Balancing digital and physical experiences is key to the overall customer experience.
I guest lecture at Kingston University Business School a few times a year.
One of these lectures is a workshop that kick starts the new academic year with a “Design Challenge” similar to the hack-a-thons, Design Jams and other workshops I have run in the past at UK and other international conferences. Keys to success include speed and the ability to put together a business case, often supported by a very tangible prototype.
Usually the challenge is framed round creating the experience and interface for a smartphone device (iPhone or Android handset). Doing this at the start of an academic year gives students an important overview of business project considerations as well as a framework solve problems they can revisit when preparing their final year businesses projects.
Students attending my workshop include MBA, MS, MA, PHD students and teachers in film, project management, business studies, creative economy, sculpture, art history, user experience, media design and design management. This year I was asked to open up the challenge and make it a service design one instead, where the solution isn’t just a mobile app (but where mobile can play one part of the solution) and where levels of digital engagement and physical experience both need to be entertained.
I have always considered emotion (feelings), space (in a physical place or culture) and time (at a specific moment) to be part of the user’s experience but attending CHI this year in Paris made me realise that there are still gaps and disconnections between hard core academics in HCI (Human Computer Interaction) design, business strategy, behavioural psychology and more traditional experimental/startup and tactical UX practices in the real world.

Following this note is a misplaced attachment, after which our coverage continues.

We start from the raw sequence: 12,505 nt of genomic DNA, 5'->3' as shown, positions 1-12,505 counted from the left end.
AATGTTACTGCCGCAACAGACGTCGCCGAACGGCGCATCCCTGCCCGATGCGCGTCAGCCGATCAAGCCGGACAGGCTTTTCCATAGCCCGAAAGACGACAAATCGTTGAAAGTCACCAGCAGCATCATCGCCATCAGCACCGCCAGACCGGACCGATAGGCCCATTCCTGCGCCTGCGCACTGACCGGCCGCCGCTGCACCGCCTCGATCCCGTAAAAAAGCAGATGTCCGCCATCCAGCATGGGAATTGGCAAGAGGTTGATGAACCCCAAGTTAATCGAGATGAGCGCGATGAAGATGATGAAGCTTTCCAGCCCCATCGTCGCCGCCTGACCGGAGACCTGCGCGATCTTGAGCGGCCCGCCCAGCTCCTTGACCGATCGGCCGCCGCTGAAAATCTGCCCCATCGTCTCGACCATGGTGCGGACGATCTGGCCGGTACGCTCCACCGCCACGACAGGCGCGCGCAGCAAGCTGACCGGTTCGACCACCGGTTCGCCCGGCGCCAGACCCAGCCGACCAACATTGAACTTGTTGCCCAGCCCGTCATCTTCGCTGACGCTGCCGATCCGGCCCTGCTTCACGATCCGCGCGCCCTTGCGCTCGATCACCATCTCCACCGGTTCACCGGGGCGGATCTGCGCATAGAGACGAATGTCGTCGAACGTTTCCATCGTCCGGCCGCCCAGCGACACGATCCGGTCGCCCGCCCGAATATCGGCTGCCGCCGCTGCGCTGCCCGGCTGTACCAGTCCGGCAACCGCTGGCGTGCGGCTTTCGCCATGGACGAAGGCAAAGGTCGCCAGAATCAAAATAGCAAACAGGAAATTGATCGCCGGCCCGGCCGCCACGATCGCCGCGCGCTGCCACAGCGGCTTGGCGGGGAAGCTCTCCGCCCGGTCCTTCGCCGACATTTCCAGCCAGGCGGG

This is especially true with companies who want to incorporate lean startup into their organisations but don’t fully understand the mindset shifts, under appreciate the value to strategic UX and how important having clear roles and responsibilities together with an shared approach to improving existing and new processes needed for success.
The challenge I issued this year was to tackle the decline in museum visits to the Tate Modern by ‘reinventing’ the museum experience. I asked students to factor in real needs (business and customer), real spaces, real technology and real trends and deliver a solution that covers the full spectrum of non-digital and digital experiences. The added challenge being that they had less than 11 hours over the course of 2 days to do it.
In order to remember that not all user experiences are in front of a digital only interface, I asked students to think about previous and future museum experiences where digital may play a smaller part or no part at all: How can this help them to gain truly more useful context to better design the digital parts of the experience and vice versa. The value of design in this case is finding the correct balance of physical and digital needs and making them work together. This workshop; touched upon the varying degrees of digital and real world interactions necessary to ensure success; highlighting the power of applying a holistic UX Design approach that encompasses digital and non-digital experiences.
It was a fun experience where I had to adapt strategies and mentoring approaches on the fly. In the end, it proved to be a very interesting and successful experiment; one that has equipped me and the students who took part to better challenge, adapt and back up design solutions to a far greater depth than if purely considering a digital experience on its own.
The success of any new idea, therefore, starts when all relevant factors are considered (including culture, intent and expectation) before rapidly creating that MVP experiment to validate assumptions; the value of which can be clearly seen across the entire customer journey.